Czech Team Chess Championship
Chess life in Czechoslovakia was substantial to the development of the game in Central Europe from the very beginning. During the Mid-War period (1919-1939) the Czechoslovak team was one of World's strongest to win no less than two Olympiad medals, led by phenomenal Salo Flohr, who later sought asylum in the Soviet Union. There was no national team championship and the Czechoslovak series commenced only in 1947. Vítkovické železárny (Vitkovice Steel Factory) won the 8 team round robin. There were 46 editions all in all until the ultimate disintegration of the state in 1993. Most wins were recorded by Slavoj Vyšehrad (7x) and Dynamo Prague (6x). Only three titles of 46 were taken by Slovak sides (Slovan Bratislava in 1963 and 1970; Lokomotiva Trnava in 1986). Major successes in team competitions include bronze medal at the European Team Championship in 1957 and silver medal at the Chess Olympiad in Lucerne in 1982.
Once the country split into Czech Republic and Slovakia the leagues part their was too. Of 14 sides from last Czechoslovak league the Czech teams were dominant at 10 to 4. The newly created Czech Extraliga (Česká šachová extraliga) was a 10-team round robin and this format has been kept until today (in 1995 the league was enlarged to 12 teams). The league is usually played in six weekend sessions from late autumn until April. Two bottom teams are relegated to respective second level divisions. Interestingly, much weaker women's league is open for Czech and Slovak teams.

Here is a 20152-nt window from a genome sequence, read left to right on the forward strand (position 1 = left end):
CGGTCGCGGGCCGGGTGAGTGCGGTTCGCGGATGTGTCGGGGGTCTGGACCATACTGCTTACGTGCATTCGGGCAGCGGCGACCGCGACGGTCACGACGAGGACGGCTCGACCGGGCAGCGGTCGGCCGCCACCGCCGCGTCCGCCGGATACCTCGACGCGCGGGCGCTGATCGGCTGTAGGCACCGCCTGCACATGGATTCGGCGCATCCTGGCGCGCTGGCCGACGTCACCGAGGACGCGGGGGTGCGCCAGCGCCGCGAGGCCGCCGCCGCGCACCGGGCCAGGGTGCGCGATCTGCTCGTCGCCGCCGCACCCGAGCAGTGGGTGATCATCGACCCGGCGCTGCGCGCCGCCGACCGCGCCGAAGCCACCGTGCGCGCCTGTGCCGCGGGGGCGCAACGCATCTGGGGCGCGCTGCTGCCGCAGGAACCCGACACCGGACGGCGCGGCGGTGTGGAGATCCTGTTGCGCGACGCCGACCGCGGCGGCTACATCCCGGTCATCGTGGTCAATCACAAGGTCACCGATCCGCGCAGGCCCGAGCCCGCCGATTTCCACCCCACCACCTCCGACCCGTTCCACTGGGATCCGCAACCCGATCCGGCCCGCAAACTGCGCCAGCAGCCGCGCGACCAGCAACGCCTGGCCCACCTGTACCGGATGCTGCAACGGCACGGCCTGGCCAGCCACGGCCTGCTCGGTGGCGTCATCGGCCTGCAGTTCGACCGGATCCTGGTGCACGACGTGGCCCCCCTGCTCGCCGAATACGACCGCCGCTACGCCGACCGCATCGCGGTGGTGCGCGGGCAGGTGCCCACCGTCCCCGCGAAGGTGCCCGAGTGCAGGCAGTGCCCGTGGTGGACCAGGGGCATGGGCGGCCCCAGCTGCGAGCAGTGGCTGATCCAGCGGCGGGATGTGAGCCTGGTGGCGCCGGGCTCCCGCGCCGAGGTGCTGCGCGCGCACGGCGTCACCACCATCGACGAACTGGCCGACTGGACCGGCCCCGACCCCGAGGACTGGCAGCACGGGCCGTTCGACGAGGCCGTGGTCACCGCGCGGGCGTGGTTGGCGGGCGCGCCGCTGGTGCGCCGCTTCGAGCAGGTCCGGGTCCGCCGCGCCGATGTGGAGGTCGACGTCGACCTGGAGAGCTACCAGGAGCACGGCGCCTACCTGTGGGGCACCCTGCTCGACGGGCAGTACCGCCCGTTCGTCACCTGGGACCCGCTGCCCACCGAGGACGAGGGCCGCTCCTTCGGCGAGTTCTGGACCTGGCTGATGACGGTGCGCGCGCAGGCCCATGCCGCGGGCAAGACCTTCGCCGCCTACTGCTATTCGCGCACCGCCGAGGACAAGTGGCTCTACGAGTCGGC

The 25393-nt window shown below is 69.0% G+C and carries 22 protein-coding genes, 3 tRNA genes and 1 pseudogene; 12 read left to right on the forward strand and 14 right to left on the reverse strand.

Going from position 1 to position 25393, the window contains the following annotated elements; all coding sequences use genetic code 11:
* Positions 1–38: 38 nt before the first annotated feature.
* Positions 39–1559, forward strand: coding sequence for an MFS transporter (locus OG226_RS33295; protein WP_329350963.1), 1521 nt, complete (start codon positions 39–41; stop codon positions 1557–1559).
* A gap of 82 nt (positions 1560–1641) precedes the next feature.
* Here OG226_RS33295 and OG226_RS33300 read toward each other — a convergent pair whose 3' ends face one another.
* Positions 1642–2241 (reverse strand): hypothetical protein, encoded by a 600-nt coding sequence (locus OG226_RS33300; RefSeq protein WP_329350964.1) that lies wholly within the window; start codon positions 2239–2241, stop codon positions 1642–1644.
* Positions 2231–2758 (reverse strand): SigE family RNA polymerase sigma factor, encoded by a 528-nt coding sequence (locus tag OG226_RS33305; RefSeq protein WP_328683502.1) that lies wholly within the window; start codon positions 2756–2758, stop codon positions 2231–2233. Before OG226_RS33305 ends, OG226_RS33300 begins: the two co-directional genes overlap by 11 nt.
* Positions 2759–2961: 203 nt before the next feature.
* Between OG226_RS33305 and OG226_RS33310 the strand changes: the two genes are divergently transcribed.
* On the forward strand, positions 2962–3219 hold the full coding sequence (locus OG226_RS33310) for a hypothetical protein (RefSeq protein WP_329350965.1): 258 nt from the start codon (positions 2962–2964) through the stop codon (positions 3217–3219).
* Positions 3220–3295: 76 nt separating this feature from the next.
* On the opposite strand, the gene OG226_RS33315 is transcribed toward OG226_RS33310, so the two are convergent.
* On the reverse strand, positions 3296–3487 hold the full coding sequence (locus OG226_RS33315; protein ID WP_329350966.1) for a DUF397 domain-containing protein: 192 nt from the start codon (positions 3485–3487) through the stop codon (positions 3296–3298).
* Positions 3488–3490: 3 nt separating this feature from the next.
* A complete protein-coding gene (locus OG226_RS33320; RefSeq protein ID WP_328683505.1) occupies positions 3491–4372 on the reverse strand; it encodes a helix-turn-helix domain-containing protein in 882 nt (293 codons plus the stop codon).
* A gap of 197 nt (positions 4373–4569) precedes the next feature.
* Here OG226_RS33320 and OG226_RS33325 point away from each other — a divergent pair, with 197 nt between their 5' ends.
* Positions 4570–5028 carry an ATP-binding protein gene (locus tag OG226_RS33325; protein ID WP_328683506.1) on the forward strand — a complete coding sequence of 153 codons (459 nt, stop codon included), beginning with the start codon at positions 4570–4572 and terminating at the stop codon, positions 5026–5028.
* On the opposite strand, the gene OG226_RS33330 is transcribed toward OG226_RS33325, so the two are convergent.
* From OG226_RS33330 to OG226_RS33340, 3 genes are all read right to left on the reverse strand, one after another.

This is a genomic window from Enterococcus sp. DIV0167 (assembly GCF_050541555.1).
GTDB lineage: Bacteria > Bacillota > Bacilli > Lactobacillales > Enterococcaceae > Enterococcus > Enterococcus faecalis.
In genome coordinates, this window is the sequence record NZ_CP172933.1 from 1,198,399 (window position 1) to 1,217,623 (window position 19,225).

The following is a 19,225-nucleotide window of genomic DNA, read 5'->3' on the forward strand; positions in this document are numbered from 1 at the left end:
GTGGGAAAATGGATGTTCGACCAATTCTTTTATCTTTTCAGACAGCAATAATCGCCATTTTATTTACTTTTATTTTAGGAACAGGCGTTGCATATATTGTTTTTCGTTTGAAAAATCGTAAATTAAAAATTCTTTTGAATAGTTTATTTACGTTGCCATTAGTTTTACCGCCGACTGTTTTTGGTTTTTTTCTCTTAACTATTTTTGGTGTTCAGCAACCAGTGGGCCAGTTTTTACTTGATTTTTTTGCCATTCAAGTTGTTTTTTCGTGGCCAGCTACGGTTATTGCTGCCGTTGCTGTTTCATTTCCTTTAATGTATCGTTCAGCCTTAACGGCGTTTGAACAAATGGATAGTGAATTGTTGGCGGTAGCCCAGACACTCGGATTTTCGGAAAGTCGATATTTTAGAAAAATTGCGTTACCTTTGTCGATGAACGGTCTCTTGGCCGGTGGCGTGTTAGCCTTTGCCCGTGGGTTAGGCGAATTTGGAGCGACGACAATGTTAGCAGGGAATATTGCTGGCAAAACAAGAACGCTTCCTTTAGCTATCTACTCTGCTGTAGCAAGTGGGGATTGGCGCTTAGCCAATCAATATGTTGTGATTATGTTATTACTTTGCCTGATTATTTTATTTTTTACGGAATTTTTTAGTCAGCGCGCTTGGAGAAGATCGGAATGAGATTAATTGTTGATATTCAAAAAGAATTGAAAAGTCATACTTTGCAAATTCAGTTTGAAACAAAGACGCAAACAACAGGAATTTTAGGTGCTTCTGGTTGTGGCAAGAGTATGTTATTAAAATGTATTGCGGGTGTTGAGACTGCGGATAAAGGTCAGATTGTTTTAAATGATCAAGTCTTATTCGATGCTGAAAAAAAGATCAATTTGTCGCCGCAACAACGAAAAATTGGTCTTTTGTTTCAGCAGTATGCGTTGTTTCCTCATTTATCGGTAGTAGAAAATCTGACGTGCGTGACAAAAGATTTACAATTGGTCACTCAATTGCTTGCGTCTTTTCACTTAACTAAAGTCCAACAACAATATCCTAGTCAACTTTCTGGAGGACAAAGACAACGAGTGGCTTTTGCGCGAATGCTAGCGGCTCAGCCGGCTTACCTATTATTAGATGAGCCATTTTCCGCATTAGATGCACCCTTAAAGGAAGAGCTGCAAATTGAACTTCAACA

This strong competition saw variety of top players, including grandmasters Dreev, Harikrishna, Wojtaszek, Ponomariov, Rogers, Sasikiran, Shirov and more. Most successful teams are Rapid Pardubice, Lokomotiva Brno, earlier DA Prague and A64 Grygov. Least but not last, Novy Bor team, scoring six league wins to have dominated the league from 2007. Under the flag of their sponsor, the G-Team company, they won bronze medal at the 2011 European Club Cup and finally rallied to a sensational win in Greece in 2013, ahead of a peleton of extremaly strong Russian teams.
Winners ČSR 1947-1992:
7x Slavoj Vyšehrad, 6x Dynamo Prague, 5x ÚDA Prague, 4x DP Prague, 4x TŽ Třinec, 4x Bohemians Prague, 2x Vítkovické železárny, 2x Finanční správa Prague, 2x Lokomotiva Brno, 2x Slovan Bratislava (SVK), 2x Slavia Prague, 1x Tesla Karlín, 1x Slavia Hradec Králové, 1x Lokomotiva Trnava (SVK), 1x Lokomotiva Olomouc, 1x Univerzita Brno, 1x Baník Karviná
Winners ČR 1993-2014:
6x 1. Novoborský ŠK, 4x ŠK Pardubice, 3x ŠK Lokomotiva Brno, 3x ŠK Dům armády Prague, 2x TJ Bohemians Prague, 1x A64 Grygov, 1x ŠK Mahrla Prague, 1x TJ TŽ Třinec, 1x ŠK DP Holdia Prague